Contents 1 States and their subdivisions 1.1 States 1.2 Counties 1.3 Towns and townships 1.4 Municipalities 1.5 Other subdivisions 2 Federal oversight of United States territory 2.1 Congress of the United States 2.2 United States Department of the Interior 3 Political divisions administered by the federal government 3.1 District of Columbia 3.2 Insular areas 3.3 American Indian reservations 3.4 Former areas 4 Other defined areas 5 See also 6 References 7 Sources 8 External links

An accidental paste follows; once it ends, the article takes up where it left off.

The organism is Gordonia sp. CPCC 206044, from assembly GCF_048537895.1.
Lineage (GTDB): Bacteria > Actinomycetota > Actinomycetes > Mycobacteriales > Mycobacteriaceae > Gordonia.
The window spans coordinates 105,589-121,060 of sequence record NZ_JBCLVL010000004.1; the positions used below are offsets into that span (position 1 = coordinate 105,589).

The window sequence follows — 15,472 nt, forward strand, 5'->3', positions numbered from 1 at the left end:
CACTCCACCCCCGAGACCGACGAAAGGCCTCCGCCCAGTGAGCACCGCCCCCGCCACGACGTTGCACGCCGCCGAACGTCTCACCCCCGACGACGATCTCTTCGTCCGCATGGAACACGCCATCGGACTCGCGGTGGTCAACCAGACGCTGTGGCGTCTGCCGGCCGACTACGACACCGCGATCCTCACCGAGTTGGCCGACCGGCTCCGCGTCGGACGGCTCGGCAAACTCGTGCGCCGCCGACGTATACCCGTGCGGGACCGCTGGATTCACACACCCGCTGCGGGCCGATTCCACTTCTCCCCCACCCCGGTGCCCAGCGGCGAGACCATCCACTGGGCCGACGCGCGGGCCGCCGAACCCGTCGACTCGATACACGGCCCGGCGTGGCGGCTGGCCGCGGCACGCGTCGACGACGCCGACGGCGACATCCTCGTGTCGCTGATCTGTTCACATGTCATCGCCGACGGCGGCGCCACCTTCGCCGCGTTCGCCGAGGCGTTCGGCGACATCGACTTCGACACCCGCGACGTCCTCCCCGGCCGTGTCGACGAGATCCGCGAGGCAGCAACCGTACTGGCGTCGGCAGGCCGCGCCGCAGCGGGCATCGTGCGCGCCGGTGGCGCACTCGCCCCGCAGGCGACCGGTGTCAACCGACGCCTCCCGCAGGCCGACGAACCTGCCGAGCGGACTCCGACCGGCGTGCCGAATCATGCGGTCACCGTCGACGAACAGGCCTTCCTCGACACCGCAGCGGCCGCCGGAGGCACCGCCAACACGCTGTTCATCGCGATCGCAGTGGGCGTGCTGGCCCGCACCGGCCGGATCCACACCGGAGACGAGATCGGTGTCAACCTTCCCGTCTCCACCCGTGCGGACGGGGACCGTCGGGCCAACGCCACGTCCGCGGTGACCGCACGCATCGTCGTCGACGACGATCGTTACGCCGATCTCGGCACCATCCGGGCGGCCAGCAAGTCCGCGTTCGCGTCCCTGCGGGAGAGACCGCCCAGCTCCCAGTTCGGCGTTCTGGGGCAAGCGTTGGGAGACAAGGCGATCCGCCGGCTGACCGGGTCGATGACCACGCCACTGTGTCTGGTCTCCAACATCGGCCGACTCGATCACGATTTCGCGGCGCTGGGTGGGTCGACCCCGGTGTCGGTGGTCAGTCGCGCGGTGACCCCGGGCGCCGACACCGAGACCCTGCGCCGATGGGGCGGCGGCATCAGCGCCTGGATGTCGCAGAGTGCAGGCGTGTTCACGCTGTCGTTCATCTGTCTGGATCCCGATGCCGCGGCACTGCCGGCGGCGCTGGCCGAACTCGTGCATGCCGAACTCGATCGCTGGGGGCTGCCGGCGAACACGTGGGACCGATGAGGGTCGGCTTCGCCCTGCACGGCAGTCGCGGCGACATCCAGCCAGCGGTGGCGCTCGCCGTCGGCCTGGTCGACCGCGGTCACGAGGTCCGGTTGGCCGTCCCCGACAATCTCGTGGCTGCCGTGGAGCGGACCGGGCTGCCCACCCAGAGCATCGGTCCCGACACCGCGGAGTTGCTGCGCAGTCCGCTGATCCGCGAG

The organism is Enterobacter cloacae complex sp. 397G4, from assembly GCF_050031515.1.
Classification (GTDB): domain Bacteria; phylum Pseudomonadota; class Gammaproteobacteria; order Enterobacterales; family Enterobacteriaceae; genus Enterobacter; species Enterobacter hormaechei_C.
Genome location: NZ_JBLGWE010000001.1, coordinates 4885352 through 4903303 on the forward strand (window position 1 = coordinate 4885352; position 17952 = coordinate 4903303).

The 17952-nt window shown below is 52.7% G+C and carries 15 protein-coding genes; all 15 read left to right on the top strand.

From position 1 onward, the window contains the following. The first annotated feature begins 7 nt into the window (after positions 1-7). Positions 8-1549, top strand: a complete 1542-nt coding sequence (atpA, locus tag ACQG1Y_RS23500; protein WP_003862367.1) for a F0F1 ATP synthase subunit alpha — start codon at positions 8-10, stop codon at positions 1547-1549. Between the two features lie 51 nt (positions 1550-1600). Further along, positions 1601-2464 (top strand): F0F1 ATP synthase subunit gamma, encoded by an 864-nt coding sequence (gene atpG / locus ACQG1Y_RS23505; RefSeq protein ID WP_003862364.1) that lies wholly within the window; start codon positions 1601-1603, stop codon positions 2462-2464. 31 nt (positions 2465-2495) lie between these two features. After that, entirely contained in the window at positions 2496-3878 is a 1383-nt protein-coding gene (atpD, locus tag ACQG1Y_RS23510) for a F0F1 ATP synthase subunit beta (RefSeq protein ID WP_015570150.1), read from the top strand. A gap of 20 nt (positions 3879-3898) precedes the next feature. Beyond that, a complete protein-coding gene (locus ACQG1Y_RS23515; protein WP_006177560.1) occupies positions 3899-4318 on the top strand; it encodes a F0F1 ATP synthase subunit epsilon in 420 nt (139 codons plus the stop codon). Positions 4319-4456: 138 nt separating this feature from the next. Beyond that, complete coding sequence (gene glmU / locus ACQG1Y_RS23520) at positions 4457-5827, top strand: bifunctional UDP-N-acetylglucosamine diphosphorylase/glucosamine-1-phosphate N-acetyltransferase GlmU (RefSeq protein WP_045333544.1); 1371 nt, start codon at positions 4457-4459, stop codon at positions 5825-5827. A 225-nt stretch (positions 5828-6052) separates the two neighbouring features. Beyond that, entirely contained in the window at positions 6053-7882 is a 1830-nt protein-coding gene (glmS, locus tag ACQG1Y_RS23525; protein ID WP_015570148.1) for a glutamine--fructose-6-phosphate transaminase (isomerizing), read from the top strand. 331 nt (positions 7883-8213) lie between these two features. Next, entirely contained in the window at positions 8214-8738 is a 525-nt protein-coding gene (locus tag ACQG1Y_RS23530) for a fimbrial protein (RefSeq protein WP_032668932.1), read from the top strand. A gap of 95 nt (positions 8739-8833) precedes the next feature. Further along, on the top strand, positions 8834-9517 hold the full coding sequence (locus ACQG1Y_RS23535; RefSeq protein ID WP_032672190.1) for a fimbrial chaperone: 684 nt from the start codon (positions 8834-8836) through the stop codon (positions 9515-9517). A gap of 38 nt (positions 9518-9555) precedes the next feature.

States and their subdivisions[edit] States[edit] Main articles: U.S. state, Comparison of U.S. state governments, and Local government in the United States The primary political entity of the United States is the state. Four states—Kentucky, Massachusetts, Pennsylvania, and Virginia—call themselves "commonwealths." The word commonwealth in this context refers to the common "wealth", or welfare, of the public.[6] The term has no legal impact.[7] In 1777 the 13 colonies that had declared independence from Great Britain one year earlier (July 1776) agreed to the formation of a confederation of states, one with an extremely limited central government. A new national frame of government came into force in 1789, when the current U.S. Constitution replaced the Articles. This constitution incorporates the doctrine of the separation of powers, whereby the federal government is divided into three branches, as well as concepts of federalism, describing the rights and responsibilities of state governments and of the states in relationship to the federal government. On numerous occasions the United States Supreme Court has affirmed that the 50 individual states and the United States as a whole are each sovereign jurisdictions under the Constitution.[1] Due to the shared sovereignty between each state and the federal government, Americans are citizens of both the federal republic and of the state in which they reside.[8] States, however, are not sovereign in the Westphalian sense in international law which says that each State has sovereignty over its territory and domestic affairs, to the exclusion of all external powers, on the principle of non-interference in another State's domestic affairs, and that each State (no matter how large or small) is equal in international law.[9] Additionally, the 50 U.S. states do not possess international legal sovereignty, meaning that they are not recognized by other sovereign States such as, for example, France, Germany or the United Kingdom.[9] The 50 states of the United States of America are as follows (this list includes both the postal code abbreviation and the traditional abbreviation for each state):  Alabama (AL; Ala.)  Alaska (AK; Alaska)  Arizona (AZ; Ariz.)  Arkansas (AR; Ark.)  California (CA; Calif.)  Colorado (CO; Colo.)  Connecticut (CT; Conn.)  Delaware (DE; Del.)  Florida (FL; Fla.)  Georgia (GA; Ga.)  Hawaii (HI; Hawaii)  Idaho (ID; Idaho)  Illinois (IL; Ill.)  Indiana (IN; Ind.)  Iowa (IA; Iowa)  Kansas (KS; Kans.)  Kentucky (KY; Ky.)  Louisiana (LA; La.)  Maine (ME; Maine)  Maryland (MD; Md.)  Massachusetts (MA; Mass.)  Michigan (MI; Mich.)  Minnesota (MN; Minn.)  Mississippi (MS; Miss.)  Missouri (MO; Mo.)  Montana (MT; Mont.)  Nebraska (NE; Neb. or Nebr.)  Nevada (NV; Nev.)  New Hampshire (NH; N.H.)  New Jersey (NJ; N.J.)  New Mexico (NM; N.Mex.)  New York (NY; N.Y.)  North Carolina (NC; N.C.)   North Dakota (ND; N.Dak.)  Ohio (OH; Ohio)  Oklahoma (OK; Okla.)  Oregon (OR; Ore. or Oreg.)  Pennsylvania (PA; Pa. or Penn.)  Rhode Island (RI; R.I.)  South Carolina (SC; S.C.)  South Dakota (SD; S.Dak.)  Tennessee (TN; Tenn.)  Texas (TX; Tex. or Texas)  Utah (UT; Utah)  Vermont (VT; Vt.)  Virginia (VA; Va.)  Washington (WA; Wash.)  West Virginia (WV; W.Va)  Wisconsin (WI; Wis. or Wisc.)  Wyoming (WY; Wyo.) Map of United States with state border lines. Note that Alaska and Hawaii are shown at different scales and that the Aleutian Islands and the uninhabited northwestern Hawaiian Islands are omitted from this map. The 50 states can be divided into regions in many different ways. The continental United States typically refers to the main block of 48 states and their off-shore islands with the Atlantic Ocean to the east, Pacific Ocean to the west, Canada to the north, and Mexico to the south. Since this grouping contains 48 states, it is also commonly referred to as "the Lower 48". The designation "coterminous" or "contiguous" United States is also used for this grouping of 48 states, arguably more accurately, since Alaska is also located on the North American continent, and therefore "continental United States" should really refer to the Lower 48, plus Alaska. Alaska is an exclave of the United States, physically connected only to Canada Hawaii is located on an archipelago in the central Pacific Ocean Counties[edit] Main article: County (United States) The states are divided into smaller administrative regions, called counties in all but two states. In Alaska the county equivalents are called boroughs (parts of the state which are not included in any borough are considered part of the Unorganized Borough, which itself is divided into census areas), and in Louisiana the county equivalents are called parishes. Counties have varying degrees of political and legal significance. In some states, mainly in New England, they are primarily used as judicial districts. In other states, counties have broad powers in housing, education, transportation and recreation. Counties may contain a number of cities, towns, villages, or hamlets, or sometimes just a part of a city. Some cities are consolidated with, and coterminous with, their counties, including Philadelphia, Honolulu, San Francisco, Nashville, and Denver—that is to say, these counties consist in their entirety of a single municipality the government of which also operates as the county government. Some counties, such as Arlington County, Virginia, do not have any additional subdivisions. Some states contain independent cities that are not part of any county. New York City is coterminous with five counties. Towns and townships[edit] Main article: Township (United States) See also: Incorporated town § United States Towns and townships are subdivisions of counties in many states. States not having such subdivisions may divide counties into other minor civil divisions. The terms "township" and "town" are closely related (in many historical documents the terms are used interchangeably). However, the powers granted to towns or townships vary considerably from state to state. In New England, towns are a principal form of local government, providing many of the functions of counties in other states. In California, by contrast, the pertinent statutes of the Government Code clarify that "town" is simply another word for "city", especially a general law city as distinct from a charter city. Also, in some states, large areas have no general-purpose local government below the county level. Some townships or other minor civil divisions have governments and political power; others are simply geographic designations. Townships in many states are generally the product of the Public Land Survey System. For more information, see survey township and civil township. Municipalities[edit] Main article: City § United States There are approximately 30,000 incorporated cities in the United States, with varying degrees of self-rule. Other subdivisions[edit] In Michigan, the state universities are constitutionally autonomous jurisdictions, possessed of a special status somewhat equivalent to that of metropolitan municipality. That is, as bodies corporate, they operate as though they were municipalities, but they have autonomy from legislative and executive control. Each university has a board which is the sole legislative body for the campuses they control. These campuses are independent of all state laws, and under the sole control of the boards. The boards are responsible for all public services, e.g. policing, and fire protection.[10] They often contract with the city they are located in for these services, but all have their own police departments.